These five studies have focussed on the survival time after a critical event. Obviously, the recovery process can be modified by the presence of a supportive social network. A sense of belonging and intimacy can facilitate the coping process one way or the other. As potential pathways for this facilitation, physiological or behavioral mechanisms have been mentioned. Among the multiple physiological pathways, an immunological and a neuroendocrine link has been investigated (Ader, Felton, & Cohen, 1991). It is known that losses and bereavement are followed by immune depression, in particular it compromises natural killer cell activity and cellular immunity. This, in turn, reduces overall host resistance, so that the individual becomes more susceptible to a variety of diseases, including infections and cancer. The quality of social relationships, for example marital quality, has been found a predictor of immune functioning (Kiecolt-Glaser et al., 1987, 1992). Social stress, in general, tends to suppress immune functioning (Cohen et al., 1995; Cohen & Williamson, 1991; Herbert et al., 1994).
The neuroendocrine system is closely related to high cardiovascular reactivity and physiological arousal that are seen as antecedents of cardiac events. In a study by Seeman et al. (1994), emotional support was associated with neuroendocrine parameters such as urinary levels of epinephrine, norepinephrine, and cortisol in a sample of elderly people. The link with emotional support was stronger than the one with instrumental support or mere social integration.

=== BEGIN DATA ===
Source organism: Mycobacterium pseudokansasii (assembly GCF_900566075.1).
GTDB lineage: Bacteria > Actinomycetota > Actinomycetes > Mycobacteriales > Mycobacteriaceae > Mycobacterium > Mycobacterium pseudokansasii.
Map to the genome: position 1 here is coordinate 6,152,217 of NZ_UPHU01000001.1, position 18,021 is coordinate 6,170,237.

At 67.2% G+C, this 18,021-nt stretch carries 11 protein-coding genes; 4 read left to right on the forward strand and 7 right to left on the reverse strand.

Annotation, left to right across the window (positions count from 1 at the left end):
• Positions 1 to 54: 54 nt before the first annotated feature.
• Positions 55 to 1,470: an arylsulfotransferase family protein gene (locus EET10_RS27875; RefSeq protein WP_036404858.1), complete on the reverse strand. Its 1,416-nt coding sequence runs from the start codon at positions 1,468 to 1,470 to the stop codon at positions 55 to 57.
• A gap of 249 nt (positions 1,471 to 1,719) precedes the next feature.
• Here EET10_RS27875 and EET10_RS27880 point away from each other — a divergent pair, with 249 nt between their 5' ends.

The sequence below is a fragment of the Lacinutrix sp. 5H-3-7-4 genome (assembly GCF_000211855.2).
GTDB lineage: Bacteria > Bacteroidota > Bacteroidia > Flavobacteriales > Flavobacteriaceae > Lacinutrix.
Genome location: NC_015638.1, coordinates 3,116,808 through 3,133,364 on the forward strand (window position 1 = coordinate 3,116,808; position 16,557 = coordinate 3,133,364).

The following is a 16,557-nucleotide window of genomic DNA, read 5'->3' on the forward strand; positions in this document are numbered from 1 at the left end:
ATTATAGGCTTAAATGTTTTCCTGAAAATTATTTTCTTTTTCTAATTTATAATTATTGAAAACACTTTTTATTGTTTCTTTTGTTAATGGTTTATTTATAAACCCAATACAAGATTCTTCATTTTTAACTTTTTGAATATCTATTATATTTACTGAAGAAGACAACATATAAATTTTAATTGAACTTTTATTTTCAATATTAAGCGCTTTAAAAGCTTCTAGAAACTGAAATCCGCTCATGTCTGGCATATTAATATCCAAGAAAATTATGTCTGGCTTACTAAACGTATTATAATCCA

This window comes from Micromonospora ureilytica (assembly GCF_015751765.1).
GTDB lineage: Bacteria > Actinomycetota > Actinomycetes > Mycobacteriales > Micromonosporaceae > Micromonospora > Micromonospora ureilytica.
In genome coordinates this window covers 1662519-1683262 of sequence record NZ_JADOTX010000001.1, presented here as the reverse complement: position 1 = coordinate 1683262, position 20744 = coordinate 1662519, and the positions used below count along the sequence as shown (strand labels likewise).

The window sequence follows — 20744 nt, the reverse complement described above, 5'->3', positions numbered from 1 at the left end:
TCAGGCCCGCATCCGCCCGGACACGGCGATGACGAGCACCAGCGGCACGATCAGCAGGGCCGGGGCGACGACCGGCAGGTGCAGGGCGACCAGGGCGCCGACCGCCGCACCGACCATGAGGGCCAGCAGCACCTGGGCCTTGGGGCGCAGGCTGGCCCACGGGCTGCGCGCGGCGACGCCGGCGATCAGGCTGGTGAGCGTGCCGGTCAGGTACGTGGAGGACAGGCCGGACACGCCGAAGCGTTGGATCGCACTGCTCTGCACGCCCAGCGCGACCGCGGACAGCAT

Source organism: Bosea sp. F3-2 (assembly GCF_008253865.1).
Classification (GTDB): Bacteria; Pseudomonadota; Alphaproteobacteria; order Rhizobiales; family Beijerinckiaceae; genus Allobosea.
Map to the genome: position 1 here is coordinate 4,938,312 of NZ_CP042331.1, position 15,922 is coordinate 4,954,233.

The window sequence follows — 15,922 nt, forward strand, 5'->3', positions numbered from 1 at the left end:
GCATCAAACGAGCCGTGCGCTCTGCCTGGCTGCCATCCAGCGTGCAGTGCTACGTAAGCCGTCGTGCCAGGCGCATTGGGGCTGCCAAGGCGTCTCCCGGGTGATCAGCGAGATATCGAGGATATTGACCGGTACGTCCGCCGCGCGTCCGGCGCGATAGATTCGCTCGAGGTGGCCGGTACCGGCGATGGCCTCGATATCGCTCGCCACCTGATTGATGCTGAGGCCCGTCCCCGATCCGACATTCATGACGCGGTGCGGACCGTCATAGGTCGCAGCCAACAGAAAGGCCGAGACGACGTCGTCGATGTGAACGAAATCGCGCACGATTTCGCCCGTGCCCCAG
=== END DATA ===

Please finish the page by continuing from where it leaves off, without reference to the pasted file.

The behavioral pathway has been suggested by studies where social networks were stimulating health behaviors that prevented the onset of illness, slowed its progression, or influenced the recovery process (Cohen, 1988). For example, abstinence after smoking cessation was facilitated by social support (Mermelstein et al., 1986). Alcohol consumption was lower in socially embedded persons (Berkman & Breslow, 1983) although other studies have found that social reference groups can trigger more risky behaviors, including alcohol consumption (Schwarzer, Jerusalem, & Kleine, 1990). Participation in cancer screenings can be promoted by social ties (Kang & Bloom, 1993; Suarez et al., 1994).
Among the health behaviors that have a close link to social integration and social support is physical exercise (McAuley, 1993). Perceived support by family and friends can help develop the intention to conduct exercise and the initiation of the behavior (Sallis, Hovell, & Hofstetter, 1992; Wankel, Mummery, Stephens, & Craig, 1994). Long-term participation in exercise programs or maintenance of self-directed exercise is probably more strongly determined by actual, instrumental support than by perceived and informational support (Fuchs, 1996). Duncan and McAuley (1993) have found that social support does influence exercise behaviors indirectly by improving one's self-efficacy. The latter might be an important mediator in this process. The reason could be that not only a sense of belonging and intimacy is perceived as supportive but also the verbal persuasion to be competent or the social modeling of competent behaviors.